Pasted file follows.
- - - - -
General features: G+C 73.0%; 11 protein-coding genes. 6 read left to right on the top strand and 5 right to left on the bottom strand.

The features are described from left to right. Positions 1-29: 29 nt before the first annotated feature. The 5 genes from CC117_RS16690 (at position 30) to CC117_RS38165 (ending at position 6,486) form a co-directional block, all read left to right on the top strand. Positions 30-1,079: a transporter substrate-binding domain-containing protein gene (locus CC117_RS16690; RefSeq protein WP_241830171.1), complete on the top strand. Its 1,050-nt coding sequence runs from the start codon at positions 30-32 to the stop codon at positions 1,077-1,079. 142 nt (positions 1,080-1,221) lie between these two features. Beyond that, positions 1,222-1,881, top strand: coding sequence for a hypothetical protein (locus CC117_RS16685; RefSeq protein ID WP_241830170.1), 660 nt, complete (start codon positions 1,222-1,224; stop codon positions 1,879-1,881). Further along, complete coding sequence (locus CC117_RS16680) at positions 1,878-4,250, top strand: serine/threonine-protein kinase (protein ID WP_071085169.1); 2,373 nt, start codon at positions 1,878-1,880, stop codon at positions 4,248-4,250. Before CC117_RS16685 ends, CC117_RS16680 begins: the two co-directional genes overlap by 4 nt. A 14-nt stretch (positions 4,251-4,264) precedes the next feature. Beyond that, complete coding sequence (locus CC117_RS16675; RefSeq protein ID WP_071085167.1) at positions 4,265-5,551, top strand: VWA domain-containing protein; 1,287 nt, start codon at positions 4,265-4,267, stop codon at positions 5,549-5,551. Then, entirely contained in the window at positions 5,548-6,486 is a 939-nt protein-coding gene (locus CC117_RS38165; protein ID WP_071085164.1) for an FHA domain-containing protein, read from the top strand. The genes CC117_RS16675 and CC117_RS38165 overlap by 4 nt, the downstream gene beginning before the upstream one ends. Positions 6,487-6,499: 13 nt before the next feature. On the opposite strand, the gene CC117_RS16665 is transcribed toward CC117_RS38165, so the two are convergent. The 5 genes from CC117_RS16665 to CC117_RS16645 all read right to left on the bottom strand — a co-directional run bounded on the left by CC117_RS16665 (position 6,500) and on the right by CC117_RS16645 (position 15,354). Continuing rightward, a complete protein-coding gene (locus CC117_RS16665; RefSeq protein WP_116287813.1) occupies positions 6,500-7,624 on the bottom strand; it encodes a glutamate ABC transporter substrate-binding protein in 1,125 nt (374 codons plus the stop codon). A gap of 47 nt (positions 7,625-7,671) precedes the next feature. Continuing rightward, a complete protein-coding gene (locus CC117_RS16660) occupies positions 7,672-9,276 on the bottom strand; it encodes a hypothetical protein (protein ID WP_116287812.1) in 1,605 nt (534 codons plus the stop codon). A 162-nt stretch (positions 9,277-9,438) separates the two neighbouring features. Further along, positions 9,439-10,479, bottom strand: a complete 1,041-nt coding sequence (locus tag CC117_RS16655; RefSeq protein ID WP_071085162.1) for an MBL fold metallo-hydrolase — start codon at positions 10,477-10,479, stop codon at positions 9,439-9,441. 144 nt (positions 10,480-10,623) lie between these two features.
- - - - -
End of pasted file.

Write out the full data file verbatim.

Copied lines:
General features: G+C 73.0%; 11 protein-coding genes. 6 read left to right on the top strand and 5 right to left on the bottom strand.

The features are described from left to right. Positions 1-29: 29 nt before the first annotated feature. The 5 genes from CC117_RS16690 (at position 30) to CC117_RS38165 (ending at position 6,486) form a co-directional block, all read left to right on the top strand. Positions 30-1,079: a transporter substrate-binding domain-containing protein gene (locus CC117_RS16690; RefSeq protein WP_241830171.1), complete on the top strand. Its 1,050-nt coding sequence runs from the start codon at positions 30-32 to the stop codon at positions 1,077-1,079. 142 nt (positions 1,080-1,221) lie between these two features. Beyond that, positions 1,222-1,881, top strand: coding sequence for a hypothetical protein (locus CC117_RS16685; RefSeq protein ID WP_241830170.1), 660 nt, complete (start codon positions 1,222-1,224; stop codon positions 1,879-1,881). Further along, complete coding sequence (locus CC117_RS16680) at positions 1,878-4,250, top strand: serine/threonine-protein kinase (protein ID WP_071085169.1); 2,373 nt, start codon at positions 1,878-1,880, stop codon at positions 4,248-4,250. Before CC117_RS16685 ends, CC117_RS16680 begins: the two co-directional genes overlap by 4 nt. A 14-nt stretch (positions 4,251-4,264) precedes the next feature. Beyond that, complete coding sequence (locus CC117_RS16675; RefSeq protein ID WP_071085167.1) at positions 4,265-5,551, top strand: VWA domain-containing protein; 1,287 nt, start codon at positions 4,265-4,267, stop codon at positions 5,549-5,551. Then, entirely contained in the window at positions 5,548-6,486 is a 939-nt protein-coding gene (locus CC117_RS38165; protein ID WP_071085164.1) for an FHA domain-containing protein, read from the top strand. The genes CC117_RS16675 and CC117_RS38165 overlap by 4 nt, the downstream gene beginning before the upstream one ends. Positions 6,487-6,499: 13 nt before the next feature. On the opposite strand, the gene CC117_RS16665 is transcribed toward CC117_RS38165, so the two are convergent. The 5 genes from CC117_RS16665 to CC117_RS16645 all read right to left on the bottom strand — a co-directional run bounded on the left by CC117_RS16665 (position 6,500) and on the right by CC117_RS16645 (position 15,354). Continuing rightward, a complete protein-coding gene (locus CC117_RS16665; RefSeq protein WP_116287813.1) occupies positions 6,500-7,624 on the bottom strand; it encodes a glutamate ABC transporter substrate-binding protein in 1,125 nt (374 codons plus the stop codon). A gap of 47 nt (positions 7,625-7,671) precedes the next feature. Continuing rightward, a complete protein-coding gene (locus CC117_RS16660) occupies positions 7,672-9,276 on the bottom strand; it encodes a hypothetical protein (protein ID WP_116287812.1) in 1,605 nt (534 codons plus the stop codon). A 162-nt stretch (positions 9,277-9,438) separates the two neighbouring features. Further along, positions 9,439-10,479, bottom strand: a complete 1,041-nt coding sequence (locus tag CC117_RS16655; RefSeq protein ID WP_071085162.1) for an MBL fold metallo-hydrolase — start codon at positions 10,477-10,479, stop codon at positions 9,439-9,441. 144 nt (positions 10,480-10,623) lie between these two features.